After thinking about this long and hard, the last truly great book I read would have to be “Infinite Jest,” by David Foster Wallace. Yeah, sorry. This was my first exposure to Wallace’s work, only a month or two ago, and I don’t think there’s anything about the novel that doesn’t impress me: its stream of satirical invention, with conventional dating gone in favor of a subsidized calendar and the Year of the Depend Adult Undergarment; its mandarin prose that perfectly conjures the trancelike drift of a modern consciousness overwhelmed by detail; and its breathtaking risks with structure, so that the whole experience seems to pivot upon a climactic resolving chapter — either right at the end of the narrative or right at the beginning — which does not actually exist and which therefore requires the reader to create it herself, from slender inference. I think the moment I probably fell in love with Wallace as a writer was the point where I realized that I was actually meant to be irritated by all of the occasionally crucial footnotes. An author after my own heart, and a genuine modern American diamond in the tradition of Thomas Pynchon, Robert Coover and Gilbert Sorrentino.

[...]

There are more references to Wallace in the interview, check it out here.

 

 

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Last Updated on Friday, 09 September 2016 15:00
 

Excited! (2016 Update)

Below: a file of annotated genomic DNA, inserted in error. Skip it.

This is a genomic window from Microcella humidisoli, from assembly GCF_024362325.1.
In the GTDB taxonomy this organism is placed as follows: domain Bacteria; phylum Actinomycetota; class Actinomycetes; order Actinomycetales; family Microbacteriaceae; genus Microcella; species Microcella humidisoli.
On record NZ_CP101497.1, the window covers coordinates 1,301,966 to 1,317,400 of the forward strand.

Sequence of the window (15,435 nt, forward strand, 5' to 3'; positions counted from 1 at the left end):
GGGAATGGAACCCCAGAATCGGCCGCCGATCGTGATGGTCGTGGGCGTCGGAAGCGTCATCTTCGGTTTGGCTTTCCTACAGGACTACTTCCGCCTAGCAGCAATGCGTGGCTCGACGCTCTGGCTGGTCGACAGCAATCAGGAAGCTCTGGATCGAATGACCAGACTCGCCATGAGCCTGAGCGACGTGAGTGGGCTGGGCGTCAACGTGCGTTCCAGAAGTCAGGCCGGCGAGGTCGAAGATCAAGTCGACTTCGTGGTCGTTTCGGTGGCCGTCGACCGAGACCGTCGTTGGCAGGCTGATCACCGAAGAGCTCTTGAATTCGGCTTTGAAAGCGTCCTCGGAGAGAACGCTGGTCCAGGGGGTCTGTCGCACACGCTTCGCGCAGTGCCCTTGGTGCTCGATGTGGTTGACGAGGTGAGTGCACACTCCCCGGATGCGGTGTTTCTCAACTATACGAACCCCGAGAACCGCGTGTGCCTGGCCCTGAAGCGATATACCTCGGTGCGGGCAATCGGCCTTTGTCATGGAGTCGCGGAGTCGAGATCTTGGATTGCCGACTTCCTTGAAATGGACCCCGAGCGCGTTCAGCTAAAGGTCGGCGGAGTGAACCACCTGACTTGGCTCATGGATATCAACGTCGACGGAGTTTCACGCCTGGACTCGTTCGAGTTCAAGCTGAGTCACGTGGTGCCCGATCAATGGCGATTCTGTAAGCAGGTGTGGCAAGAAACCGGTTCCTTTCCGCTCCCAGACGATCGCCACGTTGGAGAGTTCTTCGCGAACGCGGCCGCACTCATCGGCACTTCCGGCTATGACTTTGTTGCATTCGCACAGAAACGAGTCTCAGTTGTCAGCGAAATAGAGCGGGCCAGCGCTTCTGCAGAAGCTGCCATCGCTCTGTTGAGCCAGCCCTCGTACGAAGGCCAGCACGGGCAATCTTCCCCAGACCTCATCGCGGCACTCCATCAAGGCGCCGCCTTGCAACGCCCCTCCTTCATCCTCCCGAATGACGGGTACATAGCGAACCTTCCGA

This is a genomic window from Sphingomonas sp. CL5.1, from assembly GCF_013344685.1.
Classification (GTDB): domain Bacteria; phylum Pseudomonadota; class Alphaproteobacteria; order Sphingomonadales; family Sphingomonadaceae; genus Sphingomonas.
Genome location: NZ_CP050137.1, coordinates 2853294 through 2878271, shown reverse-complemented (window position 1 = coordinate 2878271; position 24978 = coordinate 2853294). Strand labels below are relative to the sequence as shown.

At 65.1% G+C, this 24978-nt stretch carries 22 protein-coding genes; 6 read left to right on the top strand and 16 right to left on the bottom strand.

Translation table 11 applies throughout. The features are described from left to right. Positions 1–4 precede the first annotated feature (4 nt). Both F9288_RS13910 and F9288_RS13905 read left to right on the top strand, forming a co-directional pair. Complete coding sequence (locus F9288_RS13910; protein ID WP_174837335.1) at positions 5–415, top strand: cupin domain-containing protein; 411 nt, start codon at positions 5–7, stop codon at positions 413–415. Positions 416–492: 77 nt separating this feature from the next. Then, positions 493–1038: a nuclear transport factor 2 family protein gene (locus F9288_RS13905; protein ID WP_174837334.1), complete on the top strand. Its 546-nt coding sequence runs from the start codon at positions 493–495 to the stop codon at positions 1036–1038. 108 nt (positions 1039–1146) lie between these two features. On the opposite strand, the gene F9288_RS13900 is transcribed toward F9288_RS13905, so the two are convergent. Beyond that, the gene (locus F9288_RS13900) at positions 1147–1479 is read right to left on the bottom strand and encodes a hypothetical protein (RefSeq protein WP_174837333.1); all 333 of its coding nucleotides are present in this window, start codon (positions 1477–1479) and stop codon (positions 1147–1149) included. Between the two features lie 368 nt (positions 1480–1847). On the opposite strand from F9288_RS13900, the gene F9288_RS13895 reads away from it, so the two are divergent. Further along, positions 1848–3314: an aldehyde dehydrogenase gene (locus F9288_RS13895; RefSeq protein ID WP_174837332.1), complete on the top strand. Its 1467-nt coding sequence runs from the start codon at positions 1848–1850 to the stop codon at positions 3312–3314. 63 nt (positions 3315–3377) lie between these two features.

Big shout out to any Gungahlin College students or staff I'll be seeing later this week on Thursday morning. Duncan Driver (The Natural Noise of Good) once again kindly asked me to present a short DFW seminar as part of a lit unit he's teaching out there.

Last year was great fun. I'm so pleased to be heading out again.

So excited!

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The Great Concavity - Ep 17.2 Live from DFW16

 

Episode 17.2 of The Great Concavity (the second of two parts) is an essential companion if you missed the 3rd Annual Wallace Conference! Dave Laird took his podcast microphone along to the conference and interviewed heaps of incredible attendees.

Special shout out to Dr. Tony McMahon who is organising the Oz Wallace conference in Sep 2017 (and p.s. I am helping and supporting as much as I can, but I'm not the lead on this one, Tony is. Credit where it's due and all!) Hi Tony!

(Follow the show on twitter @ConcavityShow and subscribe to the podcast here)

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The podcast is hosted by Dave Laird (@DaveLaird2) and Matt Bucher (@mattbucher,wallace-l, MattBucher.com, Simple RangerSide Show Media Group) two Wallace enthusiasts with a wealth of Wallace knowledge to share.

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Last Updated on Monday, 05 September 2016 14:48
 

The Great Concavity - Ep 17.1 Live from DFW16

Episode 17.1 of The Great Concavity (the first of two parts) is a must listen episode if you missed the 3rd Annual Wallace Conference! Dave Laird took his podcast microphone along to the conference and interviewed heaps of incredible attendees.

(Follow the show on twitter @ConcavityShow and subscribe to the podcast here)

---

The podcast is hosted by Dave Laird (@DaveLaird2) and Matt Bucher (@mattbucher,wallace-l, MattBucher.com, Simple RangerSide Show Media Group) two Wallace enthusiasts with a wealth of Wallace knowledge to share.